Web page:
Microplate readers scan, analyze and obtain numerical results from chemical reactions conducted within microplates. The most common assay (examination and determination as to characteristics) types are absorbance, fluorescence and luminescence.  Microplate readers are generally configured to accept one of the three common microplate size configurations – either 96, 384, or 1536 well microplates.

As stated above, the most common assay types used by microplate readers are absorbance, fluorescence and luminescence. Absorbance is the conversion of radiant energy to a different form of energy by interaction with matter.  This is also known as photometric.  Fluorescence is the molecular absorption of light energy by a molecule, with immediate emission of less energetic photons (longer wavelength). Luminescence does not require light to excite molecules. The energy is provided by chemical (chemiluminescence) or biochemical (bioluminescence) reactions.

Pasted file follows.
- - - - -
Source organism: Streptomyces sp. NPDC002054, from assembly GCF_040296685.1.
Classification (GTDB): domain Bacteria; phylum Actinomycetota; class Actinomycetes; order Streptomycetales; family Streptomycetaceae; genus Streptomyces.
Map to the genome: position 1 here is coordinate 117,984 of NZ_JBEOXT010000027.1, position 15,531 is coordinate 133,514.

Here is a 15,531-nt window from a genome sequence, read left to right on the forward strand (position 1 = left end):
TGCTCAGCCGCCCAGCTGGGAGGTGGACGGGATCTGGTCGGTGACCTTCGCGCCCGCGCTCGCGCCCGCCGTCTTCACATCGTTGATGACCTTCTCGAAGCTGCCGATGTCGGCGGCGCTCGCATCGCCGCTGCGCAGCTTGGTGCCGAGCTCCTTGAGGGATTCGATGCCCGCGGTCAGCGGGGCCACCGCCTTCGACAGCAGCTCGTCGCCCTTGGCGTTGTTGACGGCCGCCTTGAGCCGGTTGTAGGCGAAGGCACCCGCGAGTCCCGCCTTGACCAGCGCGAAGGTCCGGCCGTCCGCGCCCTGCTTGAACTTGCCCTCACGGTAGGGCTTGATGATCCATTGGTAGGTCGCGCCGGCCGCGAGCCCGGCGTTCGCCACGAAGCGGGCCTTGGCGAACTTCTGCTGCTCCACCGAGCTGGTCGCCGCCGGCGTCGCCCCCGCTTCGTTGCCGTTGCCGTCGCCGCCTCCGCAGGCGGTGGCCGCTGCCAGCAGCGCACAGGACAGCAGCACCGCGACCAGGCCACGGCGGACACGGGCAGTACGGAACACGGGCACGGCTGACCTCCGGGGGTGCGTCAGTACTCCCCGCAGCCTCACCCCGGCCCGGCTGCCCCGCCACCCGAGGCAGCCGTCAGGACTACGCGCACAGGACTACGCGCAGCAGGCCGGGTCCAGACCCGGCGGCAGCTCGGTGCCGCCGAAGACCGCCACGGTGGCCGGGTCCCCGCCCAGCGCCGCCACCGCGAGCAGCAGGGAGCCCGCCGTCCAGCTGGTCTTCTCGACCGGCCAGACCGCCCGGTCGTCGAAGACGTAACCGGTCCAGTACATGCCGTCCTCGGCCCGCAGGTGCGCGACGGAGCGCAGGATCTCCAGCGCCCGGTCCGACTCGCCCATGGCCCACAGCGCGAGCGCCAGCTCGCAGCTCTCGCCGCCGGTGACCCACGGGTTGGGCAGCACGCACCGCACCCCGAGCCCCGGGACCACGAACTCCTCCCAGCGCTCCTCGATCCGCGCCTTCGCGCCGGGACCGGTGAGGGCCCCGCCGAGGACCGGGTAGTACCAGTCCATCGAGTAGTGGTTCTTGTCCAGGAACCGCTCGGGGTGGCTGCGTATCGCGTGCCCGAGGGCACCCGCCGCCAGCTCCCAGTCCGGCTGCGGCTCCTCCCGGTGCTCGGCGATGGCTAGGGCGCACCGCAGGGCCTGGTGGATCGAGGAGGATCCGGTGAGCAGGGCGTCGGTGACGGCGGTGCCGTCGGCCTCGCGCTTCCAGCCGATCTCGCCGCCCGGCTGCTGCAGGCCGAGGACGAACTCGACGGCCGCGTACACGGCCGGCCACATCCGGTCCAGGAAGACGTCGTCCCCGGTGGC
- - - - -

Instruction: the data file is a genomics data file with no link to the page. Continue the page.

When working with microplate readers, there are a number of key performance specifications to determine before making the selection.  These include wavelength range, accuracy, and response time. Wavelength range is the range in which microplate readers can measure the distance between two adjacent peaks (or troughs) of a wave. Accuracy is the agreement between a mean measured value and a true or accepted value as quantified by error. Accuracy is related to determinate errors and quantified by bias. Response time is the amount of time required from introduction of the sample into the reader until the analysis is complete.

Some microplate readers offer a number of features, which can help to maintain or drive reactions.  These features include integral shakers, integral dispensers and temperature control.  Integral shakers serve to agitate the reactant material to speed up processing and facilitate readings.  Microplate readers with integral dispensers can add additional reactants to the microplates being analyzed to again speed up reactions, or to provide secondary readings to compare with the primary results, without removing the microplate and thereby contaminating potential results. Microplate readers with temperature control can maintain specified temperatures to ensure that critical reactions continue unmolested, or drive reactions if the pace is not meeting expectations.